The era also saw the continuation of the Lebanese Civil War (1975–1990), with the American-backed Israelis and the Soviet backed Syrians fighting alongside various Lebanese political factions that they in turn supported.
In Africa, neither the Soviet Union nor the United States got directly involved in the numerous conflicts raging on the continent. However, several African civil wars turned into proxy wars involving foreign powers, with South African and Cuban soldiers fighting one another in the Angolan Civil War. Other conflicts in Africa were the Ethiopian Civil War, the War in Mozambique, and the Second Sudanese Civil War. This combined with a total of 20 successful coups meant that Africa was a continued source of instability throughout the 1980s.
Along with the various military confrontations going on across the continent, South Africa, then still under the control the apartheid government, faced increasing isolation due to both its domestic repression of the indigenous black population and its assertive foreign policy. Soviet-bloc states continued their sponsorship of the ANC and other anti-Apartheid movements sending both lethal and non-lethal aid. South Africa witnessed increasing instability as both civil disobedience and militant violence against the Pretoria government intensified. In western countries, such as the United States, there was a growing movement calling for the suspension of economic relations with South Africa, often referred to as the Disinvestment Movement. While the movement failed to bring about an immediate end to Western trade with South Africa, by the end of the decade the United States Congress would pass (over President Reagan's veto) the Comprehensive Anti-Apartheid Act, which combined with other nations taking similar measures would strike a major blow to the South African economy.
In the mid–1970s and early 1980s, evidence of biological warfare had appeared in Afghanistan, Laos, and Kampuchea (or Cambodia). The substance commonly found in many of the attacks was T-2 mycotoxin, a trichothecene mycotoxin which became notorious for its role in the “Yellow Rain” attacks in the three countries mentioned previously. It is called yellow rain because the substance was usually associated with a yellow color and many of those who witnessed an attack described the substance as sounding like rain when it fell to the ground. The chemical agent was delivered by many different means including: aircraft rockets and bombs, spray tanks, mortar shells, grenades, and traps.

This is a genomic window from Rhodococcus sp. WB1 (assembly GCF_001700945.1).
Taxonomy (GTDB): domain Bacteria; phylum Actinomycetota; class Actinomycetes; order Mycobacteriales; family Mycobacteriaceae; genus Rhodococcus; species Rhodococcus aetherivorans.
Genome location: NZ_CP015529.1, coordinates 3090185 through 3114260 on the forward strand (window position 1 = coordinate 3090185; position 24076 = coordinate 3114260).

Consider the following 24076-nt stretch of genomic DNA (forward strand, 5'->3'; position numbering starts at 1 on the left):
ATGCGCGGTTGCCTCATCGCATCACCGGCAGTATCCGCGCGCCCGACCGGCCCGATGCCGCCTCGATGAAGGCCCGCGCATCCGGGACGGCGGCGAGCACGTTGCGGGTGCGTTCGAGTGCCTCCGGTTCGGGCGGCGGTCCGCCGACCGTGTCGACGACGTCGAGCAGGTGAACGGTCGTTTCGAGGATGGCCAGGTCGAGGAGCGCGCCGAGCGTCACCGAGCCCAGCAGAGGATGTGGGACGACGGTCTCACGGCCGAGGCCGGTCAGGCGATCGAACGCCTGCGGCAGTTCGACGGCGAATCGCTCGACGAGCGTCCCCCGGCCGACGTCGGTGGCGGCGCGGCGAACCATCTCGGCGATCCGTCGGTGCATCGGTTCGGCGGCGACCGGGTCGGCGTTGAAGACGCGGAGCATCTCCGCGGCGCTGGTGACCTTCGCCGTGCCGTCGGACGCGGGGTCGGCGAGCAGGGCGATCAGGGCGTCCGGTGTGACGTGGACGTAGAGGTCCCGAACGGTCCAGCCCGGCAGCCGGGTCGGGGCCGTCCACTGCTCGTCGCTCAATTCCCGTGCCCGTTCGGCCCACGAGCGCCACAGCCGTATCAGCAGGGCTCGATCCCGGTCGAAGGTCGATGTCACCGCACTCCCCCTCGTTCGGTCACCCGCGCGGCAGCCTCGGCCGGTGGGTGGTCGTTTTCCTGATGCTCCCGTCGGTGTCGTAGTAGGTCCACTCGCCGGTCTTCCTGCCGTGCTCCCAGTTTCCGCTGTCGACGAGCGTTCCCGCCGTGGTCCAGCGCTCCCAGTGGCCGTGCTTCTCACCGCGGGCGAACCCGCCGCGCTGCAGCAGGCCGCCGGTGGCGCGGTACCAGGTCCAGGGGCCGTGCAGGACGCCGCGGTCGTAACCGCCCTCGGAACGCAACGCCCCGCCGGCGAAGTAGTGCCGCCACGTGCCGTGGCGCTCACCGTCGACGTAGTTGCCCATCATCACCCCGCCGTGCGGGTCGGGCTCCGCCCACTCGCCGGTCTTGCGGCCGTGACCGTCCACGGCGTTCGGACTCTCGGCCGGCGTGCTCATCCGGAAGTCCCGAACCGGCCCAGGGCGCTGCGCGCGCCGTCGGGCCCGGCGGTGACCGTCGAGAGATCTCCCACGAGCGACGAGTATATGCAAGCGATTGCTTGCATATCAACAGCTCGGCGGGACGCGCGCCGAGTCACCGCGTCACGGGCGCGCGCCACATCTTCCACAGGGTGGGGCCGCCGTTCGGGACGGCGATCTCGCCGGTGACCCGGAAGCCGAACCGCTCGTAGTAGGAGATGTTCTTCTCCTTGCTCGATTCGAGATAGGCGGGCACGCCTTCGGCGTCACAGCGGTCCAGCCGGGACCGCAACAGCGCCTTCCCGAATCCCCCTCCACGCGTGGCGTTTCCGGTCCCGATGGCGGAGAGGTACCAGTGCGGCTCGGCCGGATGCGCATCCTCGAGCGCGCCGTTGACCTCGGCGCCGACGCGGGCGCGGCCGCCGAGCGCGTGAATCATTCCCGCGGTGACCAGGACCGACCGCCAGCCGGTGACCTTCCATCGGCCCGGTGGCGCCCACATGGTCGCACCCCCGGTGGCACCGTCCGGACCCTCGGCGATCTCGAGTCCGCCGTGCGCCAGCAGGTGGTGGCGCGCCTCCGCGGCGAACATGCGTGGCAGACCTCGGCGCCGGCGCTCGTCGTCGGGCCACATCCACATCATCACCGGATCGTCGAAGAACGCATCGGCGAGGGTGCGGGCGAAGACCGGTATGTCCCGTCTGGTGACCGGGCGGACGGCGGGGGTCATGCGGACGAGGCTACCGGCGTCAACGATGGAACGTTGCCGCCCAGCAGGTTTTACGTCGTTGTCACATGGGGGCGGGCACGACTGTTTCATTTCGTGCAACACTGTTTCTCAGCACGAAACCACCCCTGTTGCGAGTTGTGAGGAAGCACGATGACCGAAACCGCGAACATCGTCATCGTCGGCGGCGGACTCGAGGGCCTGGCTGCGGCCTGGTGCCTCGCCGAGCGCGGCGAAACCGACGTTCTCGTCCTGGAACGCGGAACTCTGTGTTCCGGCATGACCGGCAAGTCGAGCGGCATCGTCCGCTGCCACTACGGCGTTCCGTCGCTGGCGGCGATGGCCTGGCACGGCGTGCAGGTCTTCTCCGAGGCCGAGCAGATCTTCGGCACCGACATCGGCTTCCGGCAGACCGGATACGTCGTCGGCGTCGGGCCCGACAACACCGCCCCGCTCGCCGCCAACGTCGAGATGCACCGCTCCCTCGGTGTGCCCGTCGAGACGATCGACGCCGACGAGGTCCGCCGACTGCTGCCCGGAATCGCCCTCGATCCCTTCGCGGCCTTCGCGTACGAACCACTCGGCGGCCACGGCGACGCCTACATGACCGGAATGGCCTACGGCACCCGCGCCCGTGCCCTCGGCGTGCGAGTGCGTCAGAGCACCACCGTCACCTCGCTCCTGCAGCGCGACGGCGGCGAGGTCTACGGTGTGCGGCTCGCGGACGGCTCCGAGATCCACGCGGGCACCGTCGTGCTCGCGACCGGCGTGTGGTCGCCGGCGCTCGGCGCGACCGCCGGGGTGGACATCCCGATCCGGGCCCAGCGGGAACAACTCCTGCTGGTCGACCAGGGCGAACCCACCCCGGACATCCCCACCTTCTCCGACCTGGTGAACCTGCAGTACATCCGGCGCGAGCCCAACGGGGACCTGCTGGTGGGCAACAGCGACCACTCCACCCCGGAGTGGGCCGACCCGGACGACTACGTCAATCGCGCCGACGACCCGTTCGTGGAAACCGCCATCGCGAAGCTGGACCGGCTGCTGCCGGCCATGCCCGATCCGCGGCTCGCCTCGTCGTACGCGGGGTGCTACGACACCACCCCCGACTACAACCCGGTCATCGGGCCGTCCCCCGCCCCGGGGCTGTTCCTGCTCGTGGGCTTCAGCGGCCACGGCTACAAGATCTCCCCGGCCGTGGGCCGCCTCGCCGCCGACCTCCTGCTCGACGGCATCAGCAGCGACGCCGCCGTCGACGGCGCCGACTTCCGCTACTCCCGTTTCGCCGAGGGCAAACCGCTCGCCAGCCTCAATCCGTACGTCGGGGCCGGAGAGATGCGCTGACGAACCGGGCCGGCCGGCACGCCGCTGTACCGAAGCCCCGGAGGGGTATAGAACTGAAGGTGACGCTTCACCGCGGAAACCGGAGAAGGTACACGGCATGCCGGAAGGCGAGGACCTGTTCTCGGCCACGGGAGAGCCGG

These chemicals were believed to be either supplied or delivered by the Soviets and were used in at least some of over 400 attacks and contributed to at least a fraction of over ten thousand deaths during these attacks. This chemical agent had many severe symptoms including but not limited to: vomiting, damage to the nervous system, skin and eye irritation, vision impairment or loss, and diarrhea.
Following a few years of armed exchanges between the Soviet Union backed Vietnamese and the Chinese backed Cambodian armies, Vietnam launched a full-scale invasion of Cambodia on Christmas Day in 1978. The decision to invade Cambodia was instigated by Cambodia from their many attacks on the Vietnamese, which peaked in 1977-78.
Second Malay Insurgency
The Malayan Communist Party (MCP) launched their second insurgency on June 17, 1968, twenty years after their first insurgency. On that day, the MCP launched an attack which killed 17 members of security forces near Kroh-Bentong. However, things would quickly take a turn for the worse when, in 1970, issues began to arise within the MCP. It was believed that government spies had infiltrated the MCP and began working to divide the group. Many members of the MCP started to accuse each other of working with the government, and if they were found to actually be government agents, would usually be put to death. By late 1974, the government agents’ actions had proved successful. The MCP had split into two main groups. The remnants of the MCP grew weaker and weaker and by 1987 the last remaining groups surrendered. Thus, it marked the end of the MCP insurgency.